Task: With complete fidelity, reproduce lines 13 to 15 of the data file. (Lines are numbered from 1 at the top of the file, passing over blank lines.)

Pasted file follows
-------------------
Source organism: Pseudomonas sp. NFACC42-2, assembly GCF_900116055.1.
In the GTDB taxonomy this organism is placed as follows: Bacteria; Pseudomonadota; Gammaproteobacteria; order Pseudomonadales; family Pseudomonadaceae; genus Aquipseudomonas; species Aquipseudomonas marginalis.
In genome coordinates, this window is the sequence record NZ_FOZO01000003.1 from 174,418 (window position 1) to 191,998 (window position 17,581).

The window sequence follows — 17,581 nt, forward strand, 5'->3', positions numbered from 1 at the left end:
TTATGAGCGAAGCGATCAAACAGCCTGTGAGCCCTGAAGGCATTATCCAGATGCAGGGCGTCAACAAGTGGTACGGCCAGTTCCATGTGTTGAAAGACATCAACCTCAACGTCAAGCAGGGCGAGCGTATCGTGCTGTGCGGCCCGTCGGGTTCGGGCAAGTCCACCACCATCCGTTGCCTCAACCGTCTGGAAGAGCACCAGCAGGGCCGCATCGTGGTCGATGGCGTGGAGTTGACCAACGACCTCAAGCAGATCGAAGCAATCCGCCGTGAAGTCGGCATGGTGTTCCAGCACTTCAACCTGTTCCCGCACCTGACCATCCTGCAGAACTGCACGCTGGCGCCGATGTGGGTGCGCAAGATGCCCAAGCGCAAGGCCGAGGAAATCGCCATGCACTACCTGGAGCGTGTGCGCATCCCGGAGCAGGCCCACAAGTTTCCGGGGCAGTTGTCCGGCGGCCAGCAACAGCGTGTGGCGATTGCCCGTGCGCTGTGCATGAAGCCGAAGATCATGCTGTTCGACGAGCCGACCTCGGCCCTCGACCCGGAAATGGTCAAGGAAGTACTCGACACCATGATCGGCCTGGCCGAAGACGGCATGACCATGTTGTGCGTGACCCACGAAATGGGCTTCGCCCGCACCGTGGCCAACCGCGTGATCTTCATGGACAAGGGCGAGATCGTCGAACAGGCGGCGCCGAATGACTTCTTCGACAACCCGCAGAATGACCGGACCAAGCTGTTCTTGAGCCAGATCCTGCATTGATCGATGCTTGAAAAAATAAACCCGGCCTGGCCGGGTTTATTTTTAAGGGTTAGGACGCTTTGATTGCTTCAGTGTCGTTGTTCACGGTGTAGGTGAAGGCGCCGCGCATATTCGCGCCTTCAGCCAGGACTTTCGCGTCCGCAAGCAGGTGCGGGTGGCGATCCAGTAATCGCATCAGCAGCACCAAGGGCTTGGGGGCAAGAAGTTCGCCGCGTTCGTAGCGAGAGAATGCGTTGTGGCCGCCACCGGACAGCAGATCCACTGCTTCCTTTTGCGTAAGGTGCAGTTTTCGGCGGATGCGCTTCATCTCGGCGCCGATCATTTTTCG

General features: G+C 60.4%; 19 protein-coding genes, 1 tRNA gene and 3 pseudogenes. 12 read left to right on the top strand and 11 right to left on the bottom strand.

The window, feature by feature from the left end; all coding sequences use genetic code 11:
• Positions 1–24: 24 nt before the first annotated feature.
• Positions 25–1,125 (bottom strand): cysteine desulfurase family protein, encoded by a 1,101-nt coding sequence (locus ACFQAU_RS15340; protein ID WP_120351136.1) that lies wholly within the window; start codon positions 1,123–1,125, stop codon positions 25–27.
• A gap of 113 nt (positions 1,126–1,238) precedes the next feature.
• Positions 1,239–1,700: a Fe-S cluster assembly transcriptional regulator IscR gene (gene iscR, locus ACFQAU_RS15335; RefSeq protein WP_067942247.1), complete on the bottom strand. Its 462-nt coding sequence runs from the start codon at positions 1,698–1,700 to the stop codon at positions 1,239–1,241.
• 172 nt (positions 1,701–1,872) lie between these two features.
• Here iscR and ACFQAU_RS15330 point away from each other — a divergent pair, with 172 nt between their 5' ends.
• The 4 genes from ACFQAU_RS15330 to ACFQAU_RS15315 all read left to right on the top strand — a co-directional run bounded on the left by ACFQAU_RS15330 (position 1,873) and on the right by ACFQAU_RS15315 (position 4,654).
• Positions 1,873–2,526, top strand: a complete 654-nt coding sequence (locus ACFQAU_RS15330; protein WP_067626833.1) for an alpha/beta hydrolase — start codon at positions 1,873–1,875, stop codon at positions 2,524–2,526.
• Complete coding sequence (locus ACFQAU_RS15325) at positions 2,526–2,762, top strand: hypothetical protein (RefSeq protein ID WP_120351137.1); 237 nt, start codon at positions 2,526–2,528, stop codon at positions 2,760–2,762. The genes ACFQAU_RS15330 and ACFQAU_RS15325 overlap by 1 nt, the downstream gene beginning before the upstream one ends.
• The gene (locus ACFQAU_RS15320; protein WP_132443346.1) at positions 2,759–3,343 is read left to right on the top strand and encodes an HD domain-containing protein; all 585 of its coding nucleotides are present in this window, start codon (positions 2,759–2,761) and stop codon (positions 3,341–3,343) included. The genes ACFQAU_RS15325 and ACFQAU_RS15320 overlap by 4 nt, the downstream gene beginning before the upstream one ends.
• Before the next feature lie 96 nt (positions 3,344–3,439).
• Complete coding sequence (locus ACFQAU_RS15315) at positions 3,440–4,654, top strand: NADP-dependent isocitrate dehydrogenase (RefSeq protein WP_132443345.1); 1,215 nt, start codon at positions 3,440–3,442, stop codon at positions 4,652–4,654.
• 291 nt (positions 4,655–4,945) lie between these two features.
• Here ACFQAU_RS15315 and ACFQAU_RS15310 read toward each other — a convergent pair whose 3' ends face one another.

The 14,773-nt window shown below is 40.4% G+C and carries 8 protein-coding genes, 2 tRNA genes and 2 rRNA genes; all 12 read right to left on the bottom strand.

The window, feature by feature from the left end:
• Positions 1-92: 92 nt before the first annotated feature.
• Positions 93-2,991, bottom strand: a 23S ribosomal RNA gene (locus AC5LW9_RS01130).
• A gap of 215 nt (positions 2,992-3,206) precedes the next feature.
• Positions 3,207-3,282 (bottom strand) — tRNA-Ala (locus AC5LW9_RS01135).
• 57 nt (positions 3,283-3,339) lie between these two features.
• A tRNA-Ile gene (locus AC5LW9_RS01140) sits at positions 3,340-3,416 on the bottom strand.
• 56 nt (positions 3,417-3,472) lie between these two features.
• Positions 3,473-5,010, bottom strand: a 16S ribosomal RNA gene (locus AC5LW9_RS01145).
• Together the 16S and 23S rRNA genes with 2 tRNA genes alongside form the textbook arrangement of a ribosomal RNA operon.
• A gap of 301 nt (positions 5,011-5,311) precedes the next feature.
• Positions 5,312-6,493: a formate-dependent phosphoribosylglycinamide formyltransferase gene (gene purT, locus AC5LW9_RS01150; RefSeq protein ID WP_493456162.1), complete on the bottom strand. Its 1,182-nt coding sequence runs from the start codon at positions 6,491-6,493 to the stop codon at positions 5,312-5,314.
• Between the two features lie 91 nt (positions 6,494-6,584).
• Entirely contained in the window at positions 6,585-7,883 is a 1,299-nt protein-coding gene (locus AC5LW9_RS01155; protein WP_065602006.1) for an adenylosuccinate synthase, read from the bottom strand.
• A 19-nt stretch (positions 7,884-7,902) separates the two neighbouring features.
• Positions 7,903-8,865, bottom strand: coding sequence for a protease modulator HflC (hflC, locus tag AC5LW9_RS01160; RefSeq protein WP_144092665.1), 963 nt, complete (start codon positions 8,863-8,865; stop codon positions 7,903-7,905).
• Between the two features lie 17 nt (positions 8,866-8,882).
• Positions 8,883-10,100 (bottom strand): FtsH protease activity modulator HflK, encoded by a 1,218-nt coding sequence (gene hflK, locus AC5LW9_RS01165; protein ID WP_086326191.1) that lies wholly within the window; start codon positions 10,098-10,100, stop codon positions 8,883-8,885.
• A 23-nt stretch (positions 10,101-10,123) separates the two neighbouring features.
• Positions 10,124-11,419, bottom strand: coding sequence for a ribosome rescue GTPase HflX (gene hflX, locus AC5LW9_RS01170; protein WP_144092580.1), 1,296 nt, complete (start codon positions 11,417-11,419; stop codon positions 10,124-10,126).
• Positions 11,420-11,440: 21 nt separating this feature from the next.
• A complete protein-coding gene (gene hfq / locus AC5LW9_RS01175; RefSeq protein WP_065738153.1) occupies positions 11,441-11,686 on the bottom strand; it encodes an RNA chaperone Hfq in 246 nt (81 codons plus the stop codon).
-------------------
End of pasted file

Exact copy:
• Here iscR and ACFQAU_RS15330 point away from each other — a divergent pair, with 172 nt between their 5' ends.
• The 4 genes from ACFQAU_RS15330 to ACFQAU_RS15315 all read left to right on the top strand — a co-directional run bounded on the left by ACFQAU_RS15330 (position 1,873) and on the right by ACFQAU_RS15315 (position 4,654).
• Positions 1,873–2,526, top strand: a complete 654-nt coding sequence (locus ACFQAU_RS15330; protein WP_067626833.1) for an alpha/beta hydrolase — start codon at positions 1,873–1,875, stop codon at positions 2,524–2,526.